Finally, the strange events come to a head, and a horrible disaster comes to pass, but one only tangential at best to the contactees' prophecies. Keel counts the dead, and step quietly back into the land of the living, not much wiser than he had been a year before. There is no resolution, no hero's journey fulfilled. Unlike many UFO and Forteana books, The Mothman Prophecies has a setting, a cast of characters, a goody spooky author, and something of a narrative. But there is no mind-blowing final discovery, no smoking gun, nothing to show but speculation that perhaps the world is far wilder than we suspect (or that the author is mad, or just a good storyteller, or all of the above). Other approaches generally provide some answers: religion illuminates; science explains. If UFOs are flown by Space Brothers, the author imparts their wisdom. If a cover-up is found, at least things are under control, and the bad guys named. Even abduction accounts provide some closure, with memories recovered, and maybe patterns exposed to reveal an agenda. But no loose ends are tied up in The Mothman Prophecies, things just end, with no indication they won't start up again elsewhere or when.Mothman Does Hollywood
The book The Mothman Prophecies is nihilistic, and if one accepts its assertions, disconcerting. Not exactly blockbuster material. And yet, in early 2002, a big-budget film version of The Mothman Prophecies was released. The movie wildly veers from much of Keel's book, fictionalizes much of the story (yet claims to be based on true events), adds some upbeat sentiments, and stars �ber-Buddhist Richard Gere. And yet, oddly enough, the film is able to capture some of the basic feel and ideas of Keel's book, ideas that have not really been explored in pop media before.
Instead of recreating John Keel's yearlong field investigation in Point Pleasant, the movie focuses on John Klein (Richard Gere), a famous reporter for the Washington Post. The events are also dragged into the present day (curious, since the one major public event in the book, a real disaster, is kept as the centerpiece of the movie). Klein is no Fortean investigator, but a happily married political reporter and commentator. The film opens with Klein skipping out on the office Xmas party to help his wife Mary (Debra Messing) view a potential new house.
WORD TO THE WISE: fast forward through the first 15-20 minutes. You and I will be the better for your discretion. Let me sum up: The Kleins see the house, have closet sex, leave, Mary sees some crazy CGI red thing in the street that runs them off the road, she cracks her head, cat-scans find a tumor (in the shape of a Y, just like the CGI Mothman thing) Mary starts sketching ominous Blair Witch knock-offs, she dies, John is sad.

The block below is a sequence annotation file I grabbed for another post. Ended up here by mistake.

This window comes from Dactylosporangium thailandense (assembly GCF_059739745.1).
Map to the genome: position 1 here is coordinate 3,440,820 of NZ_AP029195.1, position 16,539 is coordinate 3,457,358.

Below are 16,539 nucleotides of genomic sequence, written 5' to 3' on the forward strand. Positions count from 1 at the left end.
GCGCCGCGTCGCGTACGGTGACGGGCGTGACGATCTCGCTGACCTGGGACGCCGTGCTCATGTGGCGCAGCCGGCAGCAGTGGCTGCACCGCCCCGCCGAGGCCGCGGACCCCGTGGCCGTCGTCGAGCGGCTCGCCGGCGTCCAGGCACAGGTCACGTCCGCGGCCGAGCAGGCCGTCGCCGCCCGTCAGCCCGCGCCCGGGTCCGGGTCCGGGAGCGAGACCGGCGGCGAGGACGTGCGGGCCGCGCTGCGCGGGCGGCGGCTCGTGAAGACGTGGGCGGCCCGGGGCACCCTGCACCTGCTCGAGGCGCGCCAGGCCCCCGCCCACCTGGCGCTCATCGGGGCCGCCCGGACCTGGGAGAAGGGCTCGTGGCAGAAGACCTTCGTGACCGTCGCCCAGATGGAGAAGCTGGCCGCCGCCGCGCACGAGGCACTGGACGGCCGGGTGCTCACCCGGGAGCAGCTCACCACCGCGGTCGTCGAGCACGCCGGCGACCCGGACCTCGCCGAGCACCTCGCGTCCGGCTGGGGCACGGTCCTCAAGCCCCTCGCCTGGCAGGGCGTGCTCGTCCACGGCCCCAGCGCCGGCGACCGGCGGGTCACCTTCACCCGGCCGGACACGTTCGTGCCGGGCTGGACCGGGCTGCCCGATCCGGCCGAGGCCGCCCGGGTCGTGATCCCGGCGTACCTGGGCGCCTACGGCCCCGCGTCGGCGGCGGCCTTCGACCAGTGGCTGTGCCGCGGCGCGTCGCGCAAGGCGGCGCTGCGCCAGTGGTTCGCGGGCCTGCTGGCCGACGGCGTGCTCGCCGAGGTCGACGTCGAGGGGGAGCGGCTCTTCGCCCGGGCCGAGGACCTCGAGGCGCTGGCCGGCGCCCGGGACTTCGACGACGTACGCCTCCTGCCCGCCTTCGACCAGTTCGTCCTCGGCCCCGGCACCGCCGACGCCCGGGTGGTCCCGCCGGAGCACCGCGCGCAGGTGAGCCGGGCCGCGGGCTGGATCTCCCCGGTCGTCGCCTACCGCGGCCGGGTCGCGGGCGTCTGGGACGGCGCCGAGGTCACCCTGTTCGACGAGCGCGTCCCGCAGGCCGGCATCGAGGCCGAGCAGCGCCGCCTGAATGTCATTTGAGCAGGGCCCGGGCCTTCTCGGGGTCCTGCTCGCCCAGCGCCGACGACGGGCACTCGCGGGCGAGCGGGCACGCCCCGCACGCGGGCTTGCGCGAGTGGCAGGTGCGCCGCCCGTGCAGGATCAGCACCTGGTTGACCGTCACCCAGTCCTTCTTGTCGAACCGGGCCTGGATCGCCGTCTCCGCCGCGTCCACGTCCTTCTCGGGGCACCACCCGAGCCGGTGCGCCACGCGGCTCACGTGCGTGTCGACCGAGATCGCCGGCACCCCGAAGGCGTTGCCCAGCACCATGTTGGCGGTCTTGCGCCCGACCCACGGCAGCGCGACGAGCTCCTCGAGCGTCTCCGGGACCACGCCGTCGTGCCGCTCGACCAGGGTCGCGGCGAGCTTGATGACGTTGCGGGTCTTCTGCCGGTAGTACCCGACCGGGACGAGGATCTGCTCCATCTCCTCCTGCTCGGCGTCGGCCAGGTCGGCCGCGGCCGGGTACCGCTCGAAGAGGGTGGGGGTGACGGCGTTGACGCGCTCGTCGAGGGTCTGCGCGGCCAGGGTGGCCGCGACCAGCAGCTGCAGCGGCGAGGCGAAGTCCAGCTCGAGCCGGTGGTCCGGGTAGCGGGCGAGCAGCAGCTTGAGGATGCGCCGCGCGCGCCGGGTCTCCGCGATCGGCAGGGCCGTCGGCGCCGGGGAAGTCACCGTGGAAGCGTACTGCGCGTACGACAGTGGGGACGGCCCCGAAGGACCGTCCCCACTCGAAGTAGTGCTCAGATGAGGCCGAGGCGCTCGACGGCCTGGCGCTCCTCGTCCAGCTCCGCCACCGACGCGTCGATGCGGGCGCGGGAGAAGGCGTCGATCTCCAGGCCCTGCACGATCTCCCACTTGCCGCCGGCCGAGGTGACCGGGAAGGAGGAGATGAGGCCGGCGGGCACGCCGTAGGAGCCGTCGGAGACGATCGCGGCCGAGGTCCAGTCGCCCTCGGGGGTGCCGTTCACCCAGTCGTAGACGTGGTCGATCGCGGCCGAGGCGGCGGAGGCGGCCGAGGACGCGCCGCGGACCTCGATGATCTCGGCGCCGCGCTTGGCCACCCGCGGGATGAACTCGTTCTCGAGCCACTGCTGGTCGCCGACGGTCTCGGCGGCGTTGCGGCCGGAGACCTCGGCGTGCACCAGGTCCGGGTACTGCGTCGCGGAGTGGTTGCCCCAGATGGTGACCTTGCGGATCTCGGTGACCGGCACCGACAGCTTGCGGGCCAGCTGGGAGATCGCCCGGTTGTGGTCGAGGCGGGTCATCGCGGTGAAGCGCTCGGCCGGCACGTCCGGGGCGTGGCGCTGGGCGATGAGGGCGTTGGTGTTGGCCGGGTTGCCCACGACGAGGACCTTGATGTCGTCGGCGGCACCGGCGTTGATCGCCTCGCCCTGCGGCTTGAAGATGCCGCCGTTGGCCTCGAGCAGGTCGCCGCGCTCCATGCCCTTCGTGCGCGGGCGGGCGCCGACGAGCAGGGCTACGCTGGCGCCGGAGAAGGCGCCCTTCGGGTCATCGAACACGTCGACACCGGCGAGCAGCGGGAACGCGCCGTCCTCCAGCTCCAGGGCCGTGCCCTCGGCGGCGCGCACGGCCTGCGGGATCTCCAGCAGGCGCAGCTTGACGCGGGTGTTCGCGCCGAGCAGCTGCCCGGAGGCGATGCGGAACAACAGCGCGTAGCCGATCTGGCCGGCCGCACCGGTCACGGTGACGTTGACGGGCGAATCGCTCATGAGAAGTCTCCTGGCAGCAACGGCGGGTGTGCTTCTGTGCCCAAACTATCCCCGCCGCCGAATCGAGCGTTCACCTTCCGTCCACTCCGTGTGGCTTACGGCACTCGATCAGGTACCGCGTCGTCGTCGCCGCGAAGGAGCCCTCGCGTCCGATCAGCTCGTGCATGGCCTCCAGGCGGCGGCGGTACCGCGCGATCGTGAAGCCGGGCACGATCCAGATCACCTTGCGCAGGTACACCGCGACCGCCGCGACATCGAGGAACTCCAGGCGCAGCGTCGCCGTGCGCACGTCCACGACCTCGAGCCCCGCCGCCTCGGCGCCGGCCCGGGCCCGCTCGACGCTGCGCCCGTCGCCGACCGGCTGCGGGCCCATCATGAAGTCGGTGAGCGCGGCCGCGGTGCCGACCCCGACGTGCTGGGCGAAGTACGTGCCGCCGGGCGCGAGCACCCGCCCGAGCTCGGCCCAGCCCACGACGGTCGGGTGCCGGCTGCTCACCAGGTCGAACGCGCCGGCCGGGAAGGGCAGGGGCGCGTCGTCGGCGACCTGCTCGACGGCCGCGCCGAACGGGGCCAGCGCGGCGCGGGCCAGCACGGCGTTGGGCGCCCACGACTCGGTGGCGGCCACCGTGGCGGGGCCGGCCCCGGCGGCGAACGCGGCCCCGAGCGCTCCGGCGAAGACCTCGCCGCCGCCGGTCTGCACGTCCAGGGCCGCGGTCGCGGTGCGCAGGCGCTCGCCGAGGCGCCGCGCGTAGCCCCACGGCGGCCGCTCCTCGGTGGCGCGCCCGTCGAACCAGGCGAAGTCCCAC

Ok, now, you can start watching the movie again. Anyway, for reasons that are not entirely clear to him or anyone else, John gets sucked into strange occurrences around Point Pleasant, West Virginia. This is where the action really begins. The filmmakers pick and choose some of the creepiest and most evocative moments in Keel's book, and use them as the basis for the rest of the film. Gordon Smallwood (Will Patton) is clearly based on Woody Derenberger, and relays messages from Indrid Cold (now a menacing and ethereal presence instead of a Space Brother). Gordon hooks up with John at gunpoint, as he is certain Klein has been stalking him for days before he ever arrives in West Virginia. Time and space inconsistencies abound, as do phone hijinks. None of these events make much sense, and instead are played for a high creep factor. Which works perfectly well with the feel of the Mothman book.
Once in town, Klein pairs up with the pretty local sheriff Connie Parker (Laura Linney), and the two begin to investigate weird claims and occurrences. Inevitably, John and Connie develop romantic feelings for each other. If only I could find romance while spending cold nights staking out old haunted chemical plants, or questioning country folk who have seen a flying version of Bigfoot, but I digress. But as Hollywood loves a romantic triangle, John's dead wife Mary becomes entangled in the Mothman phenomena. Let me just say that while Debra Messing doesn't play live characters terribly well, she is great in this film as a corpse. John's desperate desire to contact, or at least understand the death of, his wife takes the weirdness to a personal level. The film jettisons the UFO's and MiB's in favor of a strange multi-dimensional ghost story.
As in Keel's book, Indrid Cold's messages begin to prophesize disasters. John decides (perhaps because of his inability to save his own wife) to take this opportunity to help people. He tracks down an author and expert on this phenomenon, Dr. Alexander Leek (Alan Bates), to help him decipher the situation. Yes, that's L-E-E-K, try holding it up in front of a mirror.